Saturday, July 24, 2010

What Izzit?

There's this stencil:Somehow connected with this loooooong-term project:If I ever get it done and if the stenciling and finishing goes as planned, it might not be too bad. I picked out fabric for the cushions the other day...but that gives too much away: yes, it's the long-planned window seat for the Dining/Library here at Roseholme Cottage. Given that Tam's cat will probably stake out a semi-permanent spot on it, I need to come up with several different covers for the cushions, just as we do now with the futon.

It'll be marked as if were once a crate containing airship parts, sent to The Roseholme Works sometime around 1899; and for all you know, it was.

That's genuine excelsior on the floor, by the way -- I'd been planing the oak corner trim. Why sand when you get a glass-smooth surface with a bladed implement?

7 comments:

Stranger said...

If you really want to be original, circa 1899, all you need is a piece of broken glass. The razor sharp edges that make broken glass so dangerous are almost ideal for smoothing wood.

2,000 years ago, wood butchers treasured obsidian for that job - but glass is whole a lot cheaper now.

I suggest a GOOD pair of gloves to start, though. When I was courting, my wife asked me why I had so many scars. From fitting hammer handles to heads.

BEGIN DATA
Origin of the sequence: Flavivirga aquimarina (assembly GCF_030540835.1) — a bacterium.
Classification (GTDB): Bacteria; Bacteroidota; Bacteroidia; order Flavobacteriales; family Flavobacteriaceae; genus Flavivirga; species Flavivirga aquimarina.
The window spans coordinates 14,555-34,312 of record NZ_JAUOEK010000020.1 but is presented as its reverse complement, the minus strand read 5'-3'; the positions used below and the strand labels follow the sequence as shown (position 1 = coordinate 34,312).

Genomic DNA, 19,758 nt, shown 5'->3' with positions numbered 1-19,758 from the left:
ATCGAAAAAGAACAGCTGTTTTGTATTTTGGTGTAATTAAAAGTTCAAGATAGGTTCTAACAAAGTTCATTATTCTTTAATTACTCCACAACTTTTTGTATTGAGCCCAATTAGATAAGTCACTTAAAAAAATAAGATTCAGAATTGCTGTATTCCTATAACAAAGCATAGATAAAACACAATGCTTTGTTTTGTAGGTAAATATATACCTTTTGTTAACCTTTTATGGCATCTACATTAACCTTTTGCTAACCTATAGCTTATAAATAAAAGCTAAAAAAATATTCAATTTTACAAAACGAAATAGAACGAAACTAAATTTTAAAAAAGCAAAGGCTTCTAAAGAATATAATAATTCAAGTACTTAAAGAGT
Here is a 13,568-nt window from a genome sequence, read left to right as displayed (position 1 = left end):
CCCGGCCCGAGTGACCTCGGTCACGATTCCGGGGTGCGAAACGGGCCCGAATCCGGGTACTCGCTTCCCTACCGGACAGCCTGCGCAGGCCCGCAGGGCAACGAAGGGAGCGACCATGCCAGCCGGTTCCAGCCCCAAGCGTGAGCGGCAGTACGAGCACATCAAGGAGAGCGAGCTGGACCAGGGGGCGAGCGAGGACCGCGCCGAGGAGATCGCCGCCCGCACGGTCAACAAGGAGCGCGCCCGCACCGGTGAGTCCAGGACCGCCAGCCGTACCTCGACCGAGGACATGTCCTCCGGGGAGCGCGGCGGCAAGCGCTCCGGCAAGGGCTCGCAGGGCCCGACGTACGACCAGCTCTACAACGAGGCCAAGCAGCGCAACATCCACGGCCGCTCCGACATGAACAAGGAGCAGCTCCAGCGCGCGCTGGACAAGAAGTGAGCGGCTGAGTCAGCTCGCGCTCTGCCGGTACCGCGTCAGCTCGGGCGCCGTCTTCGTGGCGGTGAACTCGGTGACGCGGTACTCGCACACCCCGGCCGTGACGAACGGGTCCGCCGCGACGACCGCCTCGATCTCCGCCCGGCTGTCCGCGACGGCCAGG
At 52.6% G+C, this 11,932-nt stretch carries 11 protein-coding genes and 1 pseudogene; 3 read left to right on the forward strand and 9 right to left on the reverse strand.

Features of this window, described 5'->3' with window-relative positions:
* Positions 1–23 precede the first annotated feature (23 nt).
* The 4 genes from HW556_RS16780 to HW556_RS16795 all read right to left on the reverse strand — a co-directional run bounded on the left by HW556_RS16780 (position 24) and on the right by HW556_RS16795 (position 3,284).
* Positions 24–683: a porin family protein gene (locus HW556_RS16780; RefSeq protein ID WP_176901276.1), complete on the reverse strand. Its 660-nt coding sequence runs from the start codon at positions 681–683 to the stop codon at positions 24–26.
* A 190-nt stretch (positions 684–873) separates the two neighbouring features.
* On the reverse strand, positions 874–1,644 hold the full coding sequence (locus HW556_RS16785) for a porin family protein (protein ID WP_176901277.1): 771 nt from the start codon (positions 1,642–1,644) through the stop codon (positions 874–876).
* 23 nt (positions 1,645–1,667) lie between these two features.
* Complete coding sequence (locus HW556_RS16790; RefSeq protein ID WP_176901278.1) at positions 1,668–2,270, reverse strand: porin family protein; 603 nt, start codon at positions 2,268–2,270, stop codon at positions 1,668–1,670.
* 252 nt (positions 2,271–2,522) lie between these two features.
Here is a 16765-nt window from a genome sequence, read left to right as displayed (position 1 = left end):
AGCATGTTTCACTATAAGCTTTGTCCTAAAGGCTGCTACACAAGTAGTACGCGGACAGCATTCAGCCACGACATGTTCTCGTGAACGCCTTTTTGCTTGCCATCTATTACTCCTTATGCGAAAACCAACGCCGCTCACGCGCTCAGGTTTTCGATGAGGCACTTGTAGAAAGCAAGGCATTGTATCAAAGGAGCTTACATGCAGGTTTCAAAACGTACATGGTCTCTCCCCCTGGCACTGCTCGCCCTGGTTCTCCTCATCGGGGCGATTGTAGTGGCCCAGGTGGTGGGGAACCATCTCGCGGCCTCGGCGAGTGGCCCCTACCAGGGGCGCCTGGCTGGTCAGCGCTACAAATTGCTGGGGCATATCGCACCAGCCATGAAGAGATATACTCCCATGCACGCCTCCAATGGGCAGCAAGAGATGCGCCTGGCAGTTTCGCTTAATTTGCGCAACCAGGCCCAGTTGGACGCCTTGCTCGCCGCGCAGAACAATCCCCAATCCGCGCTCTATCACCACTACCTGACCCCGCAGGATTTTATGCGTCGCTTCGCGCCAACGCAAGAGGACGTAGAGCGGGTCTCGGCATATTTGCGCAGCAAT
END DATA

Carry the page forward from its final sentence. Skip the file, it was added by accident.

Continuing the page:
Stranger

New Jovian Thunderbolt said...

why indeed. where's the pic of the plane? knowing you it is a Stanley Bedrock #603...

Roberta X said...

It's a pretty generic Stanley made-in-England "contractor's plane," 612-004. I've got another the same size with nice rosewood handles and a better blade, a "Victor," another Bailey plane from one of his many splits with Stanley Co., but as this is still pretty rough work and I wasn't sure how well I had the nails set, I used the other plane.

My handplane collection isn't much -- a Stanley block plane, the two small more-or-less jack planes, and a really nice wooden one, plus a sort of a filister plane by Anant, one of the under-rated Indian toolmakers. (Lousy paint, good tool; pretty typical). Oh, and a looong smoothing plane that nees a new blade and maybe a cap iron, a project saved for later. :)

Did I ever mention I picked up both a 6" and a 12" brace? Nice Miller's Falls, both of them, hardwood handles, etc.

Roberta X said...

Broken glass I might use -- I have a fine scaper, the simple-(ha!)-sheet-of-steel kind.

Some sanding for aging, once I get it stencilled. --You'd think I'd go for "simple," just once.

D.W. Drang said...

Either this is great therapy, or your headache has gone away.

Either way, 1) congrats, and 2) once again I find your skills daunting.

Roberta X said...

And the plane is in the picture -- look up from the vertical trim in the center of the front of the bench, and it's on the seat, on it's side, facing away. The back of the blade is visible, as is the tote. Mild reflection on the wood, too, which I find gratifying.

Skills? Cutting stencils, planing, it's all Fun With Sharp Things. ;)

Joseph said...

Looks cool, Roberta....don't forget to post pics (and instructions) when you finish is...maybe make it a project on your retro tech page?